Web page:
Center of Effort is the point through which all wind forces tend to act on a boat. It is different for all vessels and it varies with conditions of sail, rigging, deck gear, cargo, and deck structures. It is, in effect, the total average midpoint of everything taken together on the boat above the waterline. An invisible finger pushing on the CE would simply make a boat heel directly over to one side. It is an important factor to consider when a boat is anchored in rising wind conditions.
Center of Lateral Resistance is the geometric center of the bottom configuration. If one were to dive underwater and push on the CLR, the boat would theoretically move directly sideways. CLR can change as a vessel heels, but it generally doesnít move much.
In most situations the CE and CLR need to be reasonably close for a boat to be balanced and handle properly. Strategy for boat anchoring is also a function of these factors. The CE usually is forward of the CLR, even for an anchored boat. This is because of the traditional shape of a hull without sails - there is more mass up forward. Different styles of boats have more or less mass forward of the beam.
A vesselís tendency to yaw or swing is enhanced as the CE moves forward of the CLR. The more surface area there is forward of the CLR, or forward of amidships, the more yawing tendency will develop as winds and waves increase.
If the CE can be kept aft - or moved aft - a boatís tendency to ride properly at anchor will be much improved. That is one of the great advantages of a yawl or ketch rig, or of a vessel equipped with a small riding sail flown from the backstay. These small, flat sails tend to move the CE aft and keep the boat weather-cocked up into the wind. (The sail must be completely flat, however, so as not to drive the vessel ahead.) Considering the awesome power of a gale of wind, any such riding sail or mizzen sail must be tough and very small, perhaps just a few square feet, so as not to be overpowered. Just as often, however, even the smallest riding sail must eventually be doused as the wind reaches the upper ranges of intensity. What may save a boat at that point are efforts the crew has already made to move the CE aft by reducing windage as much as possible forward of amidships (stripping sails, booms, excess rigging and equipment, etc.).
Yaw, of course, is difficult to avoid, since the force of wind and waves almost always strike the boat at some point forward of the CLR The motions of yaw and swing seem almost inconsequential when anchored in light conditions. As wind increases, however, the tendency to yaw and swing can combine with catastrophic results. As soon as a boatís bow blows off the wind (the boat turning on its vertical axis) it will begin to swing off to one side because of the force of wind on its side. As more of the boatís side is exposed the tendency both to yaw and swing will increase. Before long, in the worst situations, a boat may be swinging back and forth like a pendulum at the end of its anchor rode, each time yawing so as to present a different side to the wind. The acceleration of swing in each direction can dramatically increase the forces involved, especially at the apex of each swing. All the work of stopping the swing, reversing the bow, and holding up to total wind force falls directly on the anchor and its gear. Total loading on the anchor gear consists of pure wind force per square foot, plus additional forces for acceleration or momentum of swing, surge, current, and wave action.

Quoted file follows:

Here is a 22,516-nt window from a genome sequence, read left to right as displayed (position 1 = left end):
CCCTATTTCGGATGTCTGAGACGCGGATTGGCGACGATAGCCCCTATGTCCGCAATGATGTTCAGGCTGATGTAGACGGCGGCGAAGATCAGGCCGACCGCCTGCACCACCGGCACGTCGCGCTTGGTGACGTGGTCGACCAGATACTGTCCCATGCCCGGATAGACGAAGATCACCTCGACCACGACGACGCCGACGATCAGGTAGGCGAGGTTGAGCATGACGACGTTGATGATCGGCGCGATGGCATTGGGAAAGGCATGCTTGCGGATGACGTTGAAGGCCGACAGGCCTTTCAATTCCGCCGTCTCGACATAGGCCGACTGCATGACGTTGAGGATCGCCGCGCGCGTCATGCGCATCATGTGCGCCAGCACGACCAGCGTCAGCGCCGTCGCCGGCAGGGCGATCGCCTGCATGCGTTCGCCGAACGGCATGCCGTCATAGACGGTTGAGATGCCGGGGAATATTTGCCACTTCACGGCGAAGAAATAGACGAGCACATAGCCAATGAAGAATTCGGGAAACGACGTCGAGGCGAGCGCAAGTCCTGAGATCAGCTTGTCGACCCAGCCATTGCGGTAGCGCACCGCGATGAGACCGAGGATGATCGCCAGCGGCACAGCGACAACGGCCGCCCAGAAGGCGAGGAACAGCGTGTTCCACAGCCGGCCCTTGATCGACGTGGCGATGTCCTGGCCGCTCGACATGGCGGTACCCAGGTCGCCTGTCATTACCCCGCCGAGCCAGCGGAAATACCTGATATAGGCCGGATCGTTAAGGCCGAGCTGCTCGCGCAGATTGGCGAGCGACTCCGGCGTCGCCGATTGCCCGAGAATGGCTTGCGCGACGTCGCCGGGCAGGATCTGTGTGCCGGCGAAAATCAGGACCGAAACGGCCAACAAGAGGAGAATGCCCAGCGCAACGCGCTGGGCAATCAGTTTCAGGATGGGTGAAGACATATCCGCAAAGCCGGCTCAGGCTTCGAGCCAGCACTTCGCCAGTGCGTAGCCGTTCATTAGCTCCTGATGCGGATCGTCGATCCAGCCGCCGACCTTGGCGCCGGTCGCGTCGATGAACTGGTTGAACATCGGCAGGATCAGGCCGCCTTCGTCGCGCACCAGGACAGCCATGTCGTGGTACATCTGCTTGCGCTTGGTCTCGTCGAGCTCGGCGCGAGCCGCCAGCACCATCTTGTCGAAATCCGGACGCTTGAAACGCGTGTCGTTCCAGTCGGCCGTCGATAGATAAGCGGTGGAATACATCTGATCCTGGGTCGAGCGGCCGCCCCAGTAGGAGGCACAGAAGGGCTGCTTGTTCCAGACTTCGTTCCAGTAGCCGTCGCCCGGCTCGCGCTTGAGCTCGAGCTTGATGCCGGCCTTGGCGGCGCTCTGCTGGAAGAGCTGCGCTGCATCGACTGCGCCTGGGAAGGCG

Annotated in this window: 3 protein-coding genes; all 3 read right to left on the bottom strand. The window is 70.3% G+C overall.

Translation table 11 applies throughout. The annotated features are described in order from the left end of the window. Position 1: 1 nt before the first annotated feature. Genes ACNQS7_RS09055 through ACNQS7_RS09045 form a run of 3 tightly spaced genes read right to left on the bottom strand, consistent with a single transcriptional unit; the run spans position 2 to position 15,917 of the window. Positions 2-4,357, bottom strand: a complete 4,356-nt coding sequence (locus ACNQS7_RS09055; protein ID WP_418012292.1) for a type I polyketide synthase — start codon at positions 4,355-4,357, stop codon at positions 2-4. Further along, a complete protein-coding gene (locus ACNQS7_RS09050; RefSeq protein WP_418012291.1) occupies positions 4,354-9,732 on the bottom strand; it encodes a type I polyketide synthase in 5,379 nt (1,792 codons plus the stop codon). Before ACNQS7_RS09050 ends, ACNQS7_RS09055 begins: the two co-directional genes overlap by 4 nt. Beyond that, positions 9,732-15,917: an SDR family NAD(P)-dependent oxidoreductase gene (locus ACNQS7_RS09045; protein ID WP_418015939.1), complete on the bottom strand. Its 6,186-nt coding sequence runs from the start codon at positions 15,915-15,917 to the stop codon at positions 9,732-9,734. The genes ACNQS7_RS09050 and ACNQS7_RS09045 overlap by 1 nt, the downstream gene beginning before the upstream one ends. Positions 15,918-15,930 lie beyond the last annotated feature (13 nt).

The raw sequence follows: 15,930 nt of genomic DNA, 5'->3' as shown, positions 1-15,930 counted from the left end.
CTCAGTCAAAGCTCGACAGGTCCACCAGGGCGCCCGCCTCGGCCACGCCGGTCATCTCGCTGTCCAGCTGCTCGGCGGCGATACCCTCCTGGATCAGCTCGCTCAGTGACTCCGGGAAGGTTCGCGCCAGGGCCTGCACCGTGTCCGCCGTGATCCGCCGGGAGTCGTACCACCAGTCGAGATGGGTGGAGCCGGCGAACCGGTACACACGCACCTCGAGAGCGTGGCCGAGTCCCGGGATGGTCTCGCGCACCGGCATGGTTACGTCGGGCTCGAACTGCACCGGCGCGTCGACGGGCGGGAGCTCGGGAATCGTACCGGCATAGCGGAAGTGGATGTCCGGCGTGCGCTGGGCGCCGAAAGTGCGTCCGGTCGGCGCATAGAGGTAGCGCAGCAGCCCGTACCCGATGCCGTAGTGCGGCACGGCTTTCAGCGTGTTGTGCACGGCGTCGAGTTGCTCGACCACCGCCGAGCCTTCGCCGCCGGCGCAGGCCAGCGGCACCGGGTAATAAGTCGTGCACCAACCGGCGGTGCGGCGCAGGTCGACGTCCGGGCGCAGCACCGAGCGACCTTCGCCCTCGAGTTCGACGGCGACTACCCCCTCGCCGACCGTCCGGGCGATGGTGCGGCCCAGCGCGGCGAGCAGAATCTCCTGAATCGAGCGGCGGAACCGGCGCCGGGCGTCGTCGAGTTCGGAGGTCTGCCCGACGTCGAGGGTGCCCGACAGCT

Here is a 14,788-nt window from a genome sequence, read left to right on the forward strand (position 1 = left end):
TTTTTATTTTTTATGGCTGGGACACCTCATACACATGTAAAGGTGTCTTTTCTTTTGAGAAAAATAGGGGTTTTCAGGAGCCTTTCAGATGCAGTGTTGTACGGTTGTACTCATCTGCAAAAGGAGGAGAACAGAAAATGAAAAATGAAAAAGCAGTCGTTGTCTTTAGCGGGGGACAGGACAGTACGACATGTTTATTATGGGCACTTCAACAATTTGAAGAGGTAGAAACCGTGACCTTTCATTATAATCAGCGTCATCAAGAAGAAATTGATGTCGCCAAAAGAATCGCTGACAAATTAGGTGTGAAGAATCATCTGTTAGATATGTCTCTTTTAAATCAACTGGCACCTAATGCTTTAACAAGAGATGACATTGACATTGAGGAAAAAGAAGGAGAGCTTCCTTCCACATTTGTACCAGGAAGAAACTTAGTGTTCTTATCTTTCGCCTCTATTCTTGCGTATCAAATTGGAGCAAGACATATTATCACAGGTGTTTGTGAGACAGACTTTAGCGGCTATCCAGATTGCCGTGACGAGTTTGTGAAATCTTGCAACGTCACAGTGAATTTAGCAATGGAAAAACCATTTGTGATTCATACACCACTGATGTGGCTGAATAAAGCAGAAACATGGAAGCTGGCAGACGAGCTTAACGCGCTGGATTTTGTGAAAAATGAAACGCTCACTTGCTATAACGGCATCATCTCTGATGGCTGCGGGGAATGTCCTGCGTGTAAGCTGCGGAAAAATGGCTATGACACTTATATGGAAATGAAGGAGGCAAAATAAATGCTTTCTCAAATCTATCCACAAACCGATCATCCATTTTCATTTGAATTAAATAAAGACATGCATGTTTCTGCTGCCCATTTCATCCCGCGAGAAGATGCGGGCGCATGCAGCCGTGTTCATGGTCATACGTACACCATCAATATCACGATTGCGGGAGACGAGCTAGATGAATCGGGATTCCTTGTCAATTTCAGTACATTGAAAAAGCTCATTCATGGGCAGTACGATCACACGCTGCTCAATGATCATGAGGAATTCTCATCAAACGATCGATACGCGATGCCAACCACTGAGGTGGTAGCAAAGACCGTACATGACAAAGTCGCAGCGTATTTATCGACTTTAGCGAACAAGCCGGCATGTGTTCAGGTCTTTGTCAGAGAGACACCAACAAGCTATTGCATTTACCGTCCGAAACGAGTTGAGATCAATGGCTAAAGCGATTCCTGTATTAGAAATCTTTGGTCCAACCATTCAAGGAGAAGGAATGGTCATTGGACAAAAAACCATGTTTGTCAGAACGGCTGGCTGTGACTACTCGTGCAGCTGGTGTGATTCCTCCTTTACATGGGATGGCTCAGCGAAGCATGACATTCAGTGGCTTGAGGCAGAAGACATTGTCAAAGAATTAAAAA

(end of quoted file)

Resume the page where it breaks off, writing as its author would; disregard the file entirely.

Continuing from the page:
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Old 02-19-2014, 05:38 PM   #30
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Two important design factors are also involved in a typical anchoring situation: Center of Effort and Center of Lateral Resistance.
Right, this is what I said #22 ...
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Old 02-19-2014, 08:12 PM   #31
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I have tried to use reefed mainsail to position the boat so the bow is facing the swell.
One problem is the sail is too far forward; a mizzen sail would be much more effective.
Still, I can get it set to point the right way, and all is good.... for 10 minutes or so. Then the wind changes slightly, or the tidal flow increases/decreases, or the moon rises; changing the equilibrium ever so slightly.

So I just drop an aft anchor and all is good.
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Old 02-19-2014, 08:16 PM   #32
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Ah yes Twistedtree that's the part I was missing .. CG. I see that now and that explains why Willy swings a lot even though she has a big long keel, plenty of weight and a bow that's only semi-high. Her CG is unusually far aft. Mystery solved.

A similar boat (Fisher) has a much further fwd CG (judging from her slack cheeks aft) and I'll bet swings much less. Better make a bridal. To be most effective it could tie off or attach to the gunn'l amidships ...... what think?
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Old 02-19-2014, 08:36 PM   #33
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It's nice to have some science behind all this to guide our experiments to reduce swinging. Otherwise it's just poking in the dark, and guessing at the cause and effect. I'm too lazy for that.
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Old 02-20-2014, 03:03 AM   #34
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The cause is usually the owner demand for a roomeran ,

the cure is a second anchor out at about a 60 deg angle from the bow.
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Old 02-20-2014, 05:16 AM   #35
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Perhaps a study of the "pivot point" would help illuminate this discussion ... or cloud it even further.

Hint: For the purpose of this discussion, CG is irrelevant.
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Old 02-20-2014, 05:56 AM   #36
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I think design elements like a high bow and fwd cabin linked w little windage and keel aft. Not say'in that's the combo but consider a boat w a low bow and a huge cabin right at the stern. Probably make like an arrow and get stable ... especially if the boat is long.
Eric, I think you are right on the money there, and I'd wager the Nordhavn 62, rides very nicely and sedately at anchor, and probably without a bridle. There's one on our forum, who might chime in and corroborate this, but I suspect it is precisely because it is long, and has most of the windage aft. I noticed my Lotus sat much quieter at anchor, and sailed back and forth much less, after I had the extended flybridge and side deck canopy added, because it sort of acts like the fletching on an arrow.